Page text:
Telomeres have highly repeated DNA sequences 5- TTAGGG-3. Human chromosomes have between 100 and 1500 copies of this sequence. Telomerase, a special DNA polymerase, can add additional copies of the 5-TTAGGG-3 to the end of a chromosome. The telomerase enzyme is actually a complex containing protein and RNA (a "ribozyme").
The RNA portion has a 5-CCCTAA-3 region that acts as a template for adding the DNA repeat to the chromosome ends. The telomerase enzyme is found mostly in the germ cells of multicellular organisms. In somatic cells, the absence of telomerase results in shorter chromosomal ends with each division and may be the limiting factor in an organisms life span.
Errors of DNA Replication and Disease Origins or replication are strictly controlled so that they “fire” only once per cell cycle Errors lead to over-replication of specific chromosomal regions = gene amplification This is commonly seen in cancer cells and can be an important prognostic indicator. It can also contribute to acquired drug resistance, e.g. Methotrexate induces amplification of the dihydrofolate reductase locus.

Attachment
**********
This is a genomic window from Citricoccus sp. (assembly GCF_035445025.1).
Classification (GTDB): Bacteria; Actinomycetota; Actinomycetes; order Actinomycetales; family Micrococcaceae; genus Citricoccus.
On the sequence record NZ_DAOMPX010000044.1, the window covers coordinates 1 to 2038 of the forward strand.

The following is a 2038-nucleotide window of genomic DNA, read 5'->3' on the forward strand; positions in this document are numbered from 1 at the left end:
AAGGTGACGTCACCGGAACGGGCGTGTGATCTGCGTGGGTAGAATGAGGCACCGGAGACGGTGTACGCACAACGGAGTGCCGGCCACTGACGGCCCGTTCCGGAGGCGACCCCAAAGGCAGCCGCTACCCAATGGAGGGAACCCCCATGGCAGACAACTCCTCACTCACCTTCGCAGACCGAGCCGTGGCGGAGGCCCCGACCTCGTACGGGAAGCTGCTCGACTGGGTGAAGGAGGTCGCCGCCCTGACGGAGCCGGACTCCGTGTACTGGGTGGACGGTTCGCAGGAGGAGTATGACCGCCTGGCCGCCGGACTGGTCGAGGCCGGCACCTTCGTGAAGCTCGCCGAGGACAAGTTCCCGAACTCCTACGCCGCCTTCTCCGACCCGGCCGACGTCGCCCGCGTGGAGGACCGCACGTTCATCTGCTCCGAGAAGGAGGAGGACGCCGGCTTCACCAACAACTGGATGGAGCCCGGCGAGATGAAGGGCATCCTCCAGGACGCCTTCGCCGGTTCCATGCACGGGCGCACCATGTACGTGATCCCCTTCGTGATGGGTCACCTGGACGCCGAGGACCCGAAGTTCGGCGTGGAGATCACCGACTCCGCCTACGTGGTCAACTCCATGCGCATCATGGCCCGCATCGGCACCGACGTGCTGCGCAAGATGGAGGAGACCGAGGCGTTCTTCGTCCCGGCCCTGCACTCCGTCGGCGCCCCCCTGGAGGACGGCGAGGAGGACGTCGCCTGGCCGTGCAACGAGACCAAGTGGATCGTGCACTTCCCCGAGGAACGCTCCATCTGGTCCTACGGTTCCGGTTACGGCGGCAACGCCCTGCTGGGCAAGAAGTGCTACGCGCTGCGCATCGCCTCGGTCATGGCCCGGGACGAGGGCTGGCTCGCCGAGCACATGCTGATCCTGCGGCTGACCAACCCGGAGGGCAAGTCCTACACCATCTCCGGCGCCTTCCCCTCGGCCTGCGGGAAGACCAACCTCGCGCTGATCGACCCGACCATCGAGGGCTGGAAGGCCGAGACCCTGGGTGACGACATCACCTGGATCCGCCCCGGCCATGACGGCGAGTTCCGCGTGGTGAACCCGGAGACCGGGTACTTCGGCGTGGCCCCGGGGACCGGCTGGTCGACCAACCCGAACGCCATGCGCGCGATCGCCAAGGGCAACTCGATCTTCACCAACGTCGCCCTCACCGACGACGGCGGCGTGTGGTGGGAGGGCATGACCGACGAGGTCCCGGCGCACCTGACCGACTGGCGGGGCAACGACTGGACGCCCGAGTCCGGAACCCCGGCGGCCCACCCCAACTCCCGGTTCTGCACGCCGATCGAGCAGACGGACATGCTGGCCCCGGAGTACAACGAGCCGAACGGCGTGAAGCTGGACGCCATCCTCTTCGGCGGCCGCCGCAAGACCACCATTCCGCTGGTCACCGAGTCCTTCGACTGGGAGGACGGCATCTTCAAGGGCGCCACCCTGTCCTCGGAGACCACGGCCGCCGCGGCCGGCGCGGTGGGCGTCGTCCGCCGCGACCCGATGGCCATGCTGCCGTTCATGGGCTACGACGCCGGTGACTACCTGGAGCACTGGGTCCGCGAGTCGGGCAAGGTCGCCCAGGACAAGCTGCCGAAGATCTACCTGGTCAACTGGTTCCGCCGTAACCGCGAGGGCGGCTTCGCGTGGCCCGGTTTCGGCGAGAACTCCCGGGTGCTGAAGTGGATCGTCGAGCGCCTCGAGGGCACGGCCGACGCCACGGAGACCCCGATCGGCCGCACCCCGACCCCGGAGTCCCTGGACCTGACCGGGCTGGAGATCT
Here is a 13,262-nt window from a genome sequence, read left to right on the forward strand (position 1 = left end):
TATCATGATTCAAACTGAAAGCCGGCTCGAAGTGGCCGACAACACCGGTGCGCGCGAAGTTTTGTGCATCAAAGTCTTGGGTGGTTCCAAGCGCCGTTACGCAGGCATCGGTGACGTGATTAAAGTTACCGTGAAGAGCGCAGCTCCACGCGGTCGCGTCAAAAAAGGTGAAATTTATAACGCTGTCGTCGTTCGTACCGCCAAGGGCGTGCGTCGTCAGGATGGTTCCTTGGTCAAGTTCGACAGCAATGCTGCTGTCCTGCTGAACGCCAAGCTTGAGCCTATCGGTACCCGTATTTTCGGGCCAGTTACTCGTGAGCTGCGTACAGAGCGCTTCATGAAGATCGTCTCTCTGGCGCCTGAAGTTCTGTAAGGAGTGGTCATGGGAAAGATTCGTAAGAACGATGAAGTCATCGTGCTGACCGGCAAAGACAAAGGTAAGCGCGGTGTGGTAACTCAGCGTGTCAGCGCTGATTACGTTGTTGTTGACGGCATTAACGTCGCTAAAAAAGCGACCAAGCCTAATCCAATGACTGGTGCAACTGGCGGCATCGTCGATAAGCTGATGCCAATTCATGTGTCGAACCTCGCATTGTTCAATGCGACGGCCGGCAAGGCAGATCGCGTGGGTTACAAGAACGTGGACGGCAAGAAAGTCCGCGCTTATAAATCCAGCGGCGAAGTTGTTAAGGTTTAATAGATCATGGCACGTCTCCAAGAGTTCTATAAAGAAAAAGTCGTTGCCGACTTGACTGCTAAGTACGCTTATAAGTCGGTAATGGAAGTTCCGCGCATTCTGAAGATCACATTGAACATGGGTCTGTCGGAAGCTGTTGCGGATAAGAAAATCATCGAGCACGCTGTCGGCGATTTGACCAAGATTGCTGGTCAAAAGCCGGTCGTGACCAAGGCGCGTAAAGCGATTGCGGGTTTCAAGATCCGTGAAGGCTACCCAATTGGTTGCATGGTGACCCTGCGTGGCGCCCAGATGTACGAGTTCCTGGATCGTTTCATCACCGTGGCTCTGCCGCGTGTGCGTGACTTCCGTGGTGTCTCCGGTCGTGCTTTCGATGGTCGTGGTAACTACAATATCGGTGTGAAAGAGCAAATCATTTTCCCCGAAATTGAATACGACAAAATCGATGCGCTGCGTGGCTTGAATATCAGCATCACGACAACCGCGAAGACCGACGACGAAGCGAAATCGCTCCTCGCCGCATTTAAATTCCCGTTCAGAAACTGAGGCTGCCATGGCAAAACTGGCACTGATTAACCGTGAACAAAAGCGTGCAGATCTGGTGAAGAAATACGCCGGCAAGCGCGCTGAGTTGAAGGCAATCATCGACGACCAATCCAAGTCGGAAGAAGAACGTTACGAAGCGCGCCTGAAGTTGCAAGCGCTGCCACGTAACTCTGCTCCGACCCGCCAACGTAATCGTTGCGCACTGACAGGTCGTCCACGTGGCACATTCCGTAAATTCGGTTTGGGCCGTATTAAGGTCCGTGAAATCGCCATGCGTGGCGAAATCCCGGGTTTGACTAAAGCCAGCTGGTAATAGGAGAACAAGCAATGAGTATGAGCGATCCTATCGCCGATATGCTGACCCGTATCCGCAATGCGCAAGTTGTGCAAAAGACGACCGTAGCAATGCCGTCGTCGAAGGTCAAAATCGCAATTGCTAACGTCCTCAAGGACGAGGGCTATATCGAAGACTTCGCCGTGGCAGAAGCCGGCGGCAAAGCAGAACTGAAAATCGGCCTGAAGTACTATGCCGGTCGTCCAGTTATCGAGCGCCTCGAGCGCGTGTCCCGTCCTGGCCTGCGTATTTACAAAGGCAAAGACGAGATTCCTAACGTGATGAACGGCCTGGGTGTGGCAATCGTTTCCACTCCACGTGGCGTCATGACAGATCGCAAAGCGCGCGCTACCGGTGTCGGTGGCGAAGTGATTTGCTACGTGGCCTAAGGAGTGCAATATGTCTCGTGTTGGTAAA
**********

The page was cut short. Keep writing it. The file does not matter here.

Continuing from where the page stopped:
The rate of misincorporation of bases by DNA polymerase is extremely low, however repeated sequences can cause problems. In particular, trinucleotide repeats cause difficulties which can lead to expansion of these sequences. Depending where the repeat is located, expansion of the sequence can have severe effects on the expression of a gene or the function of a protein. Looping out of repeats before replication.
Several inherited diseases are associated withexpansion of trinucleotide repeat sequences. Very different disorders, but they share the characteristic of becoming more severe in succeeding generations due to progressive expansion of the repeats